Dot.com web-only dealers
One of the biggest problems facing the distribution channel at the moment is how to assess the credit-worthiness of the new `dot.com' web-only operations when it comes to stock levels.
Jungle.com, the Web offshoot of Software Warehouse that launched last year, has had a credit assessment problem as, while the firm is well- known to the software industry, it is completely new to the hardware side of the channel. Steve Bennett, CEO of Jungle.com and a major shareholder in the Web venture and Software Warehouse, saw the problem coming and took the only logical course of action - he allowed Jungle.com to reverse takeover Software Warehouse.
In doing so, he said, it gives Jungle.com a healthier credit rating, meaning it no longer has to source its inventory from Software Warehouse.
You can expect to see more reverse mergers in the channel this summer as dot.com Web-only sales operations look for the creditworthiness that `bricks and mortar' distributors and sales outlets already have.
Dixons could be hit by new PC probe
Dixons appears to have set itself up as a sitting duck after signing deals with sole-supplier contracts with Compaq and Packard Bell. Rival retailers Comet and John Lewis have lodged a complaint with the government as a direct result.
Both retailers say they that Compaq and Packard Bell are restricting consumers' choice through the exclusive distribution deals, since they could lead to higher prices and poorer service.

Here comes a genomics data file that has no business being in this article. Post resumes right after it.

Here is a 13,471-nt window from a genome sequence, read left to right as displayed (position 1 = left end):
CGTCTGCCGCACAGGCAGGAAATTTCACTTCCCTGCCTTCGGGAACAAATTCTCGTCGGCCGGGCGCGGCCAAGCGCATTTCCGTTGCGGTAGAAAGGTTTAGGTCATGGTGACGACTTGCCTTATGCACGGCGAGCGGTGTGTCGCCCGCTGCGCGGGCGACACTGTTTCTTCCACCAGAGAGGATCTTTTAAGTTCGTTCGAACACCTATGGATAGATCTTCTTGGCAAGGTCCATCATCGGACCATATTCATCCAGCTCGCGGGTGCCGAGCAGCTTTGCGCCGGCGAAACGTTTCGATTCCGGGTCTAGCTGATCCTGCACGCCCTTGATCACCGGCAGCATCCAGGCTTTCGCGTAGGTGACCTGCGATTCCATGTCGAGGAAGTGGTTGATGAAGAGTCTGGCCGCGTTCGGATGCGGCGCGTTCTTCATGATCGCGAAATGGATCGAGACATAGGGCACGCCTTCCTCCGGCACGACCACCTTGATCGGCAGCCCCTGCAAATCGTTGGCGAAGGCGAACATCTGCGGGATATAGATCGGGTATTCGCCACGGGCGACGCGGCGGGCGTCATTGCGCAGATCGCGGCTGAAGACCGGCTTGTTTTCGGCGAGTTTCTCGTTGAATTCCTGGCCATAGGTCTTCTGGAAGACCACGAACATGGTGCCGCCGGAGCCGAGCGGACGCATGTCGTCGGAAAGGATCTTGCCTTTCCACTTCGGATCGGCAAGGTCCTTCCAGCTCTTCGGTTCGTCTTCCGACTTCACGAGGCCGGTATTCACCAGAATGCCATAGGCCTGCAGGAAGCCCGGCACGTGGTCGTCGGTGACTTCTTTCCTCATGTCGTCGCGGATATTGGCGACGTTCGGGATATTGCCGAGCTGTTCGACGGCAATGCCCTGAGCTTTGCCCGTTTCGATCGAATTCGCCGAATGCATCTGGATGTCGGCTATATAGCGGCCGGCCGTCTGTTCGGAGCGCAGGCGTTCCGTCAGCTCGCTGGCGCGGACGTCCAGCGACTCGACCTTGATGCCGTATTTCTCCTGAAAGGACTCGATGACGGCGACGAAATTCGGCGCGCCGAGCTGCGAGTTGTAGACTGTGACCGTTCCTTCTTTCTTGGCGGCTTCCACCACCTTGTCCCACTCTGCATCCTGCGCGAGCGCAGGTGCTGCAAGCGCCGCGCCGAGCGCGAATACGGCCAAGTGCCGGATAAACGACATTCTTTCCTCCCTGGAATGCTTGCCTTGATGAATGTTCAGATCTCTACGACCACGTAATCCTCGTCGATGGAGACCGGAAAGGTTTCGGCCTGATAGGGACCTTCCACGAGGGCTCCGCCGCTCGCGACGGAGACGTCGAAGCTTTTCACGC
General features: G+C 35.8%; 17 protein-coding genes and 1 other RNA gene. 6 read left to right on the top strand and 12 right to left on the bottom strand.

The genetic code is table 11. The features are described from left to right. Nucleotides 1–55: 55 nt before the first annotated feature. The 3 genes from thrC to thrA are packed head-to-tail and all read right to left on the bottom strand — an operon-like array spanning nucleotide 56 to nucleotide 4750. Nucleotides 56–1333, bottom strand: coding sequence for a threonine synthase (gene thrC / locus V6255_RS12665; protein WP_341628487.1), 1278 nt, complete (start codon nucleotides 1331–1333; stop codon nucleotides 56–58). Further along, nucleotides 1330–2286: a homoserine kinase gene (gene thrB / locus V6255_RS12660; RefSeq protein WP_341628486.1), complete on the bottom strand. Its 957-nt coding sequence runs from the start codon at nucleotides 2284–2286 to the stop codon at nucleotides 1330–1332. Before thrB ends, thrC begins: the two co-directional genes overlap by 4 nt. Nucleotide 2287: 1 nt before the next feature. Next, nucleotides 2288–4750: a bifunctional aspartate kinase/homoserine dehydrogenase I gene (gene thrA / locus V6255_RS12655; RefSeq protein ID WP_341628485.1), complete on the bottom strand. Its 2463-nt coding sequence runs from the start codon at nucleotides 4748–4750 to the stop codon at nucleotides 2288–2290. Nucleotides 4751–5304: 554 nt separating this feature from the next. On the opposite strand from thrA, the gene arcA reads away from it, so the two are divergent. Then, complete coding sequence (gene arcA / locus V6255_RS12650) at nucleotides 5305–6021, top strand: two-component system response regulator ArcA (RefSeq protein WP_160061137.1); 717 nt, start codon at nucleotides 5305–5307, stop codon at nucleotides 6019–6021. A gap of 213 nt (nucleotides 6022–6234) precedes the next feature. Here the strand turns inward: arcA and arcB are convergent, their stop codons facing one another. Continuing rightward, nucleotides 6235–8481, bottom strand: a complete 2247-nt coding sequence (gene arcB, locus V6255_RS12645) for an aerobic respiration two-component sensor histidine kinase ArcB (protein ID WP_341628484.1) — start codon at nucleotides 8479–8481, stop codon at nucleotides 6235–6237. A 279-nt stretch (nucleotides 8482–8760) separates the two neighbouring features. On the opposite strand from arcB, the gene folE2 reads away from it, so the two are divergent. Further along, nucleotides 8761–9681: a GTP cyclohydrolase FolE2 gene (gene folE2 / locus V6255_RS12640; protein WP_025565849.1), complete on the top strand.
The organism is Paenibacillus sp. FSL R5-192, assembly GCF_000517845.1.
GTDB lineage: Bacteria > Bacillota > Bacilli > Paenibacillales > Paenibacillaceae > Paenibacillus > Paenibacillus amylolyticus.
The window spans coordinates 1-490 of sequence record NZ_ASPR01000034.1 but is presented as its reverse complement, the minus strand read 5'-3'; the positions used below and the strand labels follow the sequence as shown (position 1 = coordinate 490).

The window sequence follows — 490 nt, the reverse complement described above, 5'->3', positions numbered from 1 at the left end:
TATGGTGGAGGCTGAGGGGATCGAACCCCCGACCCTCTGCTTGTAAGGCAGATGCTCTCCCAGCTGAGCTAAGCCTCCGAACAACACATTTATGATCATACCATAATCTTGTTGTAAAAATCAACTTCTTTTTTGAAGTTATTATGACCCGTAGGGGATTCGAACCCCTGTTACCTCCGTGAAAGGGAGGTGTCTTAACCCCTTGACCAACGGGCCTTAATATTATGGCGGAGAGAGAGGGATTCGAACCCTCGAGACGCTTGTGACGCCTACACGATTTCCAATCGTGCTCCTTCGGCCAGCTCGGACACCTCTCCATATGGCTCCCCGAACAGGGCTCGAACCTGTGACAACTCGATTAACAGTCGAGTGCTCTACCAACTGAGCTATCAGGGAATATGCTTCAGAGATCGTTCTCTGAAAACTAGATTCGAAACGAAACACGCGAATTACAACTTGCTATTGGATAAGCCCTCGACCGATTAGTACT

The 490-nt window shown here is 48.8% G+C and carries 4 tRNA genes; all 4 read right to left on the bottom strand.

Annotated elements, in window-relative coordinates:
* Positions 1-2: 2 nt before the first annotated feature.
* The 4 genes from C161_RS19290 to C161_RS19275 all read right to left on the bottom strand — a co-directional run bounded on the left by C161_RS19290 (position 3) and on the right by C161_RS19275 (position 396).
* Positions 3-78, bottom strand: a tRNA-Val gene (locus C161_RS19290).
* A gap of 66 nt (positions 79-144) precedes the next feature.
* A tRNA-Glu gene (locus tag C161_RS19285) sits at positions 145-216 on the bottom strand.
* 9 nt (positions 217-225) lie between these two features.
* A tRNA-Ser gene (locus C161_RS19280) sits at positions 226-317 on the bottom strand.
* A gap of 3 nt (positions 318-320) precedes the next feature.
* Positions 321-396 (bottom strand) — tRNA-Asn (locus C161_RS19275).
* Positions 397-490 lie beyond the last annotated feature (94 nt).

Packard Bell, owned by NEC, told John Lewis last December that Dixons will be its sole high-street outlet from this July. Compaq began a similar arrangement at the end of last year, stopping supplies to John Lewis and Comet.
Apart from on the Internet and via mail order, all other retailers are excluded.
John Lewis claims its research shows that 70 per cent of PCs were sold on the high street and that of these, 57 percent are sold through Dixons stores.
The British government's Office of Fair Trading has already looked into this market and ruled in October that Dixons did not have a dominant market position. But now, both Comet and John Lewis want the competition watchdog to take a second look.
Compaq gets heavy on dealers handling fakes
Compaq has announced it is adding a clause to its reseller agreements warning that resellers found knowingly dealing in fake kit will have their contracts terminated.
The firm has taken this unusual step after around 20,000 pounds-worth of forged Compaq-braned memory was found in the dealer channel earlier this year. Mike Morgan, Compaq's general dealer manager, said that the firm is in the process of introducing an addendum to all accreditation contracts.
`Partners found to be knowingly selling counterfeit products will constitute a material breach of their contracts, which will be terminated with 30 days' notice,' he said.
The idea behind the move is less to dissuade resellers from handling out-and-out pirated products and more to stem the flow of grey market imports to the UK dealer channel.
The problem with grey market imports, that is, products not designed for a given market, is that, although the price charged to the dealer may be right, there is usually no way to authenticate the origins of the products.
This makes it very easy for less than scrupulous suppliers to introduce pirated goods and software to the dealer channel - if the price is right, it seems, some dealers will turn a blind eye to the origins of the goods.
If, however, the dealer stands a good chance of losing his/her main dealership if the product proves to be pirated, then the reseller is almost certain to take more with where they source their kit.
NetWare 5.x grows 77 times faster than the market